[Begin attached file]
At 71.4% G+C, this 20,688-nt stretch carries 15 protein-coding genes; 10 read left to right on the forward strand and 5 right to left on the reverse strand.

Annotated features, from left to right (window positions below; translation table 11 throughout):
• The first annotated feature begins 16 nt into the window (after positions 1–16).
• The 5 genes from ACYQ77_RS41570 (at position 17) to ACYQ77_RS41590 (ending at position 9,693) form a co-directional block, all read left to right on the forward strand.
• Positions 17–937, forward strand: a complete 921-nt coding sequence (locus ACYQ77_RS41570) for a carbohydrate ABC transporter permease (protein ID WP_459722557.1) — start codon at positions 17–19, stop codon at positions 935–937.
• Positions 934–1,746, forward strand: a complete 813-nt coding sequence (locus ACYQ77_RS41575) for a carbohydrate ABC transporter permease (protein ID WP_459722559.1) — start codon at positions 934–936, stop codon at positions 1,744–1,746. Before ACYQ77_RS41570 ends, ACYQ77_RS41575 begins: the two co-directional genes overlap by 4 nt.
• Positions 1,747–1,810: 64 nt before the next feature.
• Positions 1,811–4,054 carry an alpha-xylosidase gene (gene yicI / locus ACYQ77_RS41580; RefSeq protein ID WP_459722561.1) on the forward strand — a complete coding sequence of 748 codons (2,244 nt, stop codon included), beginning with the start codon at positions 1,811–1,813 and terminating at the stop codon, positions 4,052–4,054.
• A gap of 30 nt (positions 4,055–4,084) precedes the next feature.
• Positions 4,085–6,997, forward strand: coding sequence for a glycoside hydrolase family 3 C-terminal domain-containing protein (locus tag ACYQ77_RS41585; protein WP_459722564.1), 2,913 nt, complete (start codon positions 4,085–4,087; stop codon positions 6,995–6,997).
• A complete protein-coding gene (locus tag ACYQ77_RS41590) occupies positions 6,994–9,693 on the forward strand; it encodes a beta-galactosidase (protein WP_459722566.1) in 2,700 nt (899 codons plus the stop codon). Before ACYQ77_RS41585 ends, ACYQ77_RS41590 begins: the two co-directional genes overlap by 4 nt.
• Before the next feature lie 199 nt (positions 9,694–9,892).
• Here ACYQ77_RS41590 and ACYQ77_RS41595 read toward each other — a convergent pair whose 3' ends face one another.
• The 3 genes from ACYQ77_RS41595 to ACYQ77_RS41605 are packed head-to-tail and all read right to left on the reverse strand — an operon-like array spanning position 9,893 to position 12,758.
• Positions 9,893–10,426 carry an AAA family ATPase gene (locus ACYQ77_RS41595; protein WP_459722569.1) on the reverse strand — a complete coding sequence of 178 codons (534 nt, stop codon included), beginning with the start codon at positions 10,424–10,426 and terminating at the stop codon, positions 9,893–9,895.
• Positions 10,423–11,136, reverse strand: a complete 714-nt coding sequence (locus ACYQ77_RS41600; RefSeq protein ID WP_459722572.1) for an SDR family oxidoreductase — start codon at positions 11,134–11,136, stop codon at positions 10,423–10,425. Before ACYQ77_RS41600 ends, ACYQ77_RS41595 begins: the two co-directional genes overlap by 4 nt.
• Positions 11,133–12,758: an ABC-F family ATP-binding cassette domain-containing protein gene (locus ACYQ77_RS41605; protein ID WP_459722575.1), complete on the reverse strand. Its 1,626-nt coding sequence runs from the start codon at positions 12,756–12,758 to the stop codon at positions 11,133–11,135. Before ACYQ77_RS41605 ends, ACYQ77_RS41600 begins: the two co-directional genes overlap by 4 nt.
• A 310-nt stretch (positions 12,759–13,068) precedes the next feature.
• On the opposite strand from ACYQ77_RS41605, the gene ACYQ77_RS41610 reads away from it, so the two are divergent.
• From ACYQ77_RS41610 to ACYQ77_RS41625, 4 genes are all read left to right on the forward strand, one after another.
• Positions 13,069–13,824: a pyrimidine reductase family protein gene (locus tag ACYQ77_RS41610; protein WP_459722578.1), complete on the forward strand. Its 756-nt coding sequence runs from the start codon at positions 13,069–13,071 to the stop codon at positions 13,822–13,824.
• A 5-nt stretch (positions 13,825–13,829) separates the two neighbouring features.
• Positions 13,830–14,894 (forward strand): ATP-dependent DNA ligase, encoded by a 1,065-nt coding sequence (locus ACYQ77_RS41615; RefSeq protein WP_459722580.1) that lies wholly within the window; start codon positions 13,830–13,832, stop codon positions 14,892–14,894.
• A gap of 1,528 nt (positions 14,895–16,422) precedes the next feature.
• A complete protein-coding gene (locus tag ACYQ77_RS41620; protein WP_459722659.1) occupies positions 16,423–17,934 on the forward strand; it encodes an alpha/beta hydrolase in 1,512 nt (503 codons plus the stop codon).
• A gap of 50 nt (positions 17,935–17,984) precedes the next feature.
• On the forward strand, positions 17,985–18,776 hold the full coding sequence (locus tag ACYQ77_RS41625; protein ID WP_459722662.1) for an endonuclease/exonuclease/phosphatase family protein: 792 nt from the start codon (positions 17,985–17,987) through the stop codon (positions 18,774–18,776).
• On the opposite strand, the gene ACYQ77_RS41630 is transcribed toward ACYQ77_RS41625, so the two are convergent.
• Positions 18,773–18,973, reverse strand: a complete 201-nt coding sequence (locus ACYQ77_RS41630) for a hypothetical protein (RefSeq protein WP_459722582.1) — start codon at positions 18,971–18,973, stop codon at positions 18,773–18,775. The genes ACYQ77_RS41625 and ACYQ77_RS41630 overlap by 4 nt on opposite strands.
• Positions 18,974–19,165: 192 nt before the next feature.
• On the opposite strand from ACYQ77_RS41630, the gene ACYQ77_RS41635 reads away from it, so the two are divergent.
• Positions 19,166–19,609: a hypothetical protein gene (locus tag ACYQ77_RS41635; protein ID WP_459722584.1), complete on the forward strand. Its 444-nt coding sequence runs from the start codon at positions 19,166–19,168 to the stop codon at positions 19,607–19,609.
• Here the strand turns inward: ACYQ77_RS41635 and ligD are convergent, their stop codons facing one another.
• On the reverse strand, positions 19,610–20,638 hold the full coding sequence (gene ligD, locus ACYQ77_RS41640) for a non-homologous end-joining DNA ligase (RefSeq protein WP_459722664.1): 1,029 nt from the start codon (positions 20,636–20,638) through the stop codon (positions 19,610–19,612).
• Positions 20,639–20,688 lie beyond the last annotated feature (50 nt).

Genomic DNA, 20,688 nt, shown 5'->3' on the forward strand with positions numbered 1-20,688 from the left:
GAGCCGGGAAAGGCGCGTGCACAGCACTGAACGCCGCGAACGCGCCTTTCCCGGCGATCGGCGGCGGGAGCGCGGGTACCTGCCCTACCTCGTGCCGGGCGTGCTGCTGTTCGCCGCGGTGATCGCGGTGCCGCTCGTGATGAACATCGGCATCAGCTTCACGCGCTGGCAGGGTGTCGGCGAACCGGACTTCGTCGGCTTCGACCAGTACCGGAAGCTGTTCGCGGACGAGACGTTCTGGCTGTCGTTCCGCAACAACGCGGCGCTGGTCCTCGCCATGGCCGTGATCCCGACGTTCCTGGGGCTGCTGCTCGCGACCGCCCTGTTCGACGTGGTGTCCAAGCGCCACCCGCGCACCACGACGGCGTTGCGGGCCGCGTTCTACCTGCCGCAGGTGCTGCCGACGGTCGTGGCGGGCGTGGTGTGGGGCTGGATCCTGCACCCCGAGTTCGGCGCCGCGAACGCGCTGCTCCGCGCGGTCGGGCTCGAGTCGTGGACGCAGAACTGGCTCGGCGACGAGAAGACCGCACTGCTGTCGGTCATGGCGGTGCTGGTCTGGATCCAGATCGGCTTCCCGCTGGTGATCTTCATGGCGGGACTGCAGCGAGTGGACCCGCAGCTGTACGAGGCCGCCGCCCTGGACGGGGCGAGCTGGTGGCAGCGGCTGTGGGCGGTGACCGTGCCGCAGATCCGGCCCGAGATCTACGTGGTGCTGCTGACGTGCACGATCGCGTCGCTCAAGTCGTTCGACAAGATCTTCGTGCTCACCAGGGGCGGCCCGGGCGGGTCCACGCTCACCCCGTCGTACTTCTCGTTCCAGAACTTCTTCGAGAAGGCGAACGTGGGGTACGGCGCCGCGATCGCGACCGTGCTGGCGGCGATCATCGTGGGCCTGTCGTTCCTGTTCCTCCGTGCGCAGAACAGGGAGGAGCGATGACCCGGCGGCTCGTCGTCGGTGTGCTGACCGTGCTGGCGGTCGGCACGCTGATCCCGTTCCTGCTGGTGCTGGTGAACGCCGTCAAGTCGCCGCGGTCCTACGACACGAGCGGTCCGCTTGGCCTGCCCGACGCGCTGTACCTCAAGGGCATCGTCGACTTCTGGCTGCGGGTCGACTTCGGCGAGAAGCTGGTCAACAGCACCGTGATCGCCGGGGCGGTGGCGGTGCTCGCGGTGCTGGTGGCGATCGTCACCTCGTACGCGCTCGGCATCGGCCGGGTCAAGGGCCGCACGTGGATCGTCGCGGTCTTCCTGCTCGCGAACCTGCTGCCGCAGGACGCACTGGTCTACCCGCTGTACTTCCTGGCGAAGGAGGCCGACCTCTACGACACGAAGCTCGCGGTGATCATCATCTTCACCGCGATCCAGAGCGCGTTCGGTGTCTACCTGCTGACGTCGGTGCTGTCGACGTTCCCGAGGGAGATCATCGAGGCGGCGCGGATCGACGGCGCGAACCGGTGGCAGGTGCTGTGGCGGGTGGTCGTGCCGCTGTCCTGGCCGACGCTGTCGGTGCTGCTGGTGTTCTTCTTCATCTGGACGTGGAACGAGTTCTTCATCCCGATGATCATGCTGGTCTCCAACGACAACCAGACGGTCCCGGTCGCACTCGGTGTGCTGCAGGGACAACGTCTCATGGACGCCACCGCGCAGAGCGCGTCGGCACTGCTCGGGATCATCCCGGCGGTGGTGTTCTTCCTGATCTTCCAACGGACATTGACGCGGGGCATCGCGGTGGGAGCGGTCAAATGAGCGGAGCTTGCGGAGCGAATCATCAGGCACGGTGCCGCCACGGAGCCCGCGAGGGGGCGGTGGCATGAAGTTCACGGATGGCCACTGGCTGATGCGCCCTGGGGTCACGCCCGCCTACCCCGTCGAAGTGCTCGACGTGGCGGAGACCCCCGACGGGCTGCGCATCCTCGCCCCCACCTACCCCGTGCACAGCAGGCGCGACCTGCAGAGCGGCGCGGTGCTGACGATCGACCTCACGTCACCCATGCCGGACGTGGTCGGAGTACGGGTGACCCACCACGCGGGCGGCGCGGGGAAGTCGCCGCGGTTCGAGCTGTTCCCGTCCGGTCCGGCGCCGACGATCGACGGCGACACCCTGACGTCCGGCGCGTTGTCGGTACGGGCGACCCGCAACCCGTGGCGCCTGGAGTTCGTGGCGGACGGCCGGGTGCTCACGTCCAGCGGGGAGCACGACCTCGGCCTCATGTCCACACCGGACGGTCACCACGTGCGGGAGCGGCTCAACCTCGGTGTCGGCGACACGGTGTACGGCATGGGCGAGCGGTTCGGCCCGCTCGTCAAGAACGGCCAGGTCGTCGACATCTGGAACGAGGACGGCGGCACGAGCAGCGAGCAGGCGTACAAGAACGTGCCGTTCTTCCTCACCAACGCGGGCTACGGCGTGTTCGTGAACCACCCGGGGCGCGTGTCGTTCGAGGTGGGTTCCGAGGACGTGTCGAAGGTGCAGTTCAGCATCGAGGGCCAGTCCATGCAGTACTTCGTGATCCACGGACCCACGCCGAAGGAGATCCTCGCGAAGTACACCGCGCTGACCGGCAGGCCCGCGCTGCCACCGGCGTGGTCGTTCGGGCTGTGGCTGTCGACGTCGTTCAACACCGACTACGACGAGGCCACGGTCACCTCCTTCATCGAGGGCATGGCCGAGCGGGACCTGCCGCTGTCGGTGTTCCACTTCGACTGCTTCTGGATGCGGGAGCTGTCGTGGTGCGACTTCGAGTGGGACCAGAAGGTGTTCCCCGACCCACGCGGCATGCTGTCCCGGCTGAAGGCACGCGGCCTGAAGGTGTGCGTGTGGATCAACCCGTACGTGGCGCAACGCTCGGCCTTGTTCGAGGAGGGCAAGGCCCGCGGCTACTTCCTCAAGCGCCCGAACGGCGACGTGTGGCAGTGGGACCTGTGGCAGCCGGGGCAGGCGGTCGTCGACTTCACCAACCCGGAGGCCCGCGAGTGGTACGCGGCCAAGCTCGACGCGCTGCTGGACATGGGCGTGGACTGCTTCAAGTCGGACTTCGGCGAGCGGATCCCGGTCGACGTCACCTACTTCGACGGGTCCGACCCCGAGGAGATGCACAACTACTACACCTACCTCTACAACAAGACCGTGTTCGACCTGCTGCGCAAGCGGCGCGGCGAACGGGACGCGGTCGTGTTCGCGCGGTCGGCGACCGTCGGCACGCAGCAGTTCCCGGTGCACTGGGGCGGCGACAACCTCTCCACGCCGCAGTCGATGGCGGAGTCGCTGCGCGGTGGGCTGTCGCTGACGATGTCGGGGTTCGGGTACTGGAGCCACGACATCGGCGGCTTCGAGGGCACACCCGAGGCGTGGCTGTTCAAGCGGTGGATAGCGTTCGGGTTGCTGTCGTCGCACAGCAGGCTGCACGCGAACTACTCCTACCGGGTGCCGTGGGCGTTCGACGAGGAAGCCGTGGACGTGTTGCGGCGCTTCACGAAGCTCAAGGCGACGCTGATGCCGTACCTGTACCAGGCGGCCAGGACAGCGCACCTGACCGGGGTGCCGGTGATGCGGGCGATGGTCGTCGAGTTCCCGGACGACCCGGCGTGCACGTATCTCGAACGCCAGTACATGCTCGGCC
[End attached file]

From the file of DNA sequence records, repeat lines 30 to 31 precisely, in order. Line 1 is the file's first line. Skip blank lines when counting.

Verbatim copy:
• Positions 18,974–19,165: 192 nt before the next feature.
• On the opposite strand from ACYQ77_RS41630, the gene ACYQ77_RS41635 reads away from it, so the two are divergent.